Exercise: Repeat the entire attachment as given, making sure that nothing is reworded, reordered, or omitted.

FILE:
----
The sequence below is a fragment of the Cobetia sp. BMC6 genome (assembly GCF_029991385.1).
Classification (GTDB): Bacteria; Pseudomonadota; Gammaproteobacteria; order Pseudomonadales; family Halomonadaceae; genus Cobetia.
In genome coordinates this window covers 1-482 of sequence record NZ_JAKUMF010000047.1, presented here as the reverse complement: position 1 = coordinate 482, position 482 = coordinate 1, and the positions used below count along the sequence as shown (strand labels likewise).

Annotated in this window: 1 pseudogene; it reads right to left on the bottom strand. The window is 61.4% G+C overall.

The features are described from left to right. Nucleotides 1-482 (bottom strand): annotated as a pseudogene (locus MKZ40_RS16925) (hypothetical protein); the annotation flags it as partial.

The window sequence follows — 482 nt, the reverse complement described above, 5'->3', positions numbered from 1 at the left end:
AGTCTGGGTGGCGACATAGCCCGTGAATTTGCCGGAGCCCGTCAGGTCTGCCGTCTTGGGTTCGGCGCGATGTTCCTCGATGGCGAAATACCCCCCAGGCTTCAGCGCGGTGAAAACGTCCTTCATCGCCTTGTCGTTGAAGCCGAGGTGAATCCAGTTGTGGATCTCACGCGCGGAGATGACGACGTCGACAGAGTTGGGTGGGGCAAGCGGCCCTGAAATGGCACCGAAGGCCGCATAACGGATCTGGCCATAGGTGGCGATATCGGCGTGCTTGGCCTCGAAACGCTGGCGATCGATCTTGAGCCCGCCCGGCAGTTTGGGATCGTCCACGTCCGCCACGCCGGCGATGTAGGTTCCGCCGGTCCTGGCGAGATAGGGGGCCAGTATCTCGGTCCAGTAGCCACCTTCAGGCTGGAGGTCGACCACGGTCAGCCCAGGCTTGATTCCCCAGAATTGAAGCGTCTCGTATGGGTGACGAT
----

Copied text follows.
The sequence below is a fragment of the Cobetia sp. BMC6 genome (assembly GCF_029991385.1).
Classification (GTDB): Bacteria; Pseudomonadota; Gammaproteobacteria; order Pseudomonadales; family Halomonadaceae; genus Cobetia.
In genome coordinates this window covers 1-482 of sequence record NZ_JAKUMF010000047.1, presented here as the reverse complement: position 1 = coordinate 482, position 482 = coordinate 1, and the positions used below count along the sequence as shown (strand labels likewise).

Annotated in this window: 1 pseudogene; it reads right to left on the bottom strand. The window is 61.4% G+C overall.

The features are described from left to right. Nucleotides 1-482 (bottom strand): annotated as a pseudogene (locus MKZ40_RS16925) (hypothetical protein); the annotation flags it as partial.

The window sequence follows — 482 nt, the reverse complement described above, 5'->3', positions numbered from 1 at the left end:
AGTCTGGGTGGCGACATAGCCCGTGAATTTGCCGGAGCCCGTCAGGTCTGCCGTCTTGGGTTCGGCGCGATGTTCCTCGATGGCGAAATACCCCCCAGGCTTCAGCGCGGTGAAAACGTCCTTCATCGCCTTGTCGTTGAAGCCGAGGTGAATCCAGTTGTGGATCTCACGCGCGGAGATGACGACGTCGACAGAGTTGGGTGGGGCAAGCGGCCCTGAAATGGCACCGAAGGCCGCATAACGGATCTGGCCATAGGTGGCGATATCGGCGTGCTTGGCCTCGAAACGCTGGCGATCGATCTTGAGCCCGCCCGGCAGTTTGGGATCGTCCACGTCCGCCACGCCGGCGATGTAGGTTCCGCCGGTCCTGGCGAGATAGGGGGCCAGTATCTCGGTCCAGTAGCCACCTTCAGGCTGGAGGTCGACCACGGTCAGCCCAGGCTTGATTCCCCAGAATTGAAGCGTCTCGTATGGGTGACGAT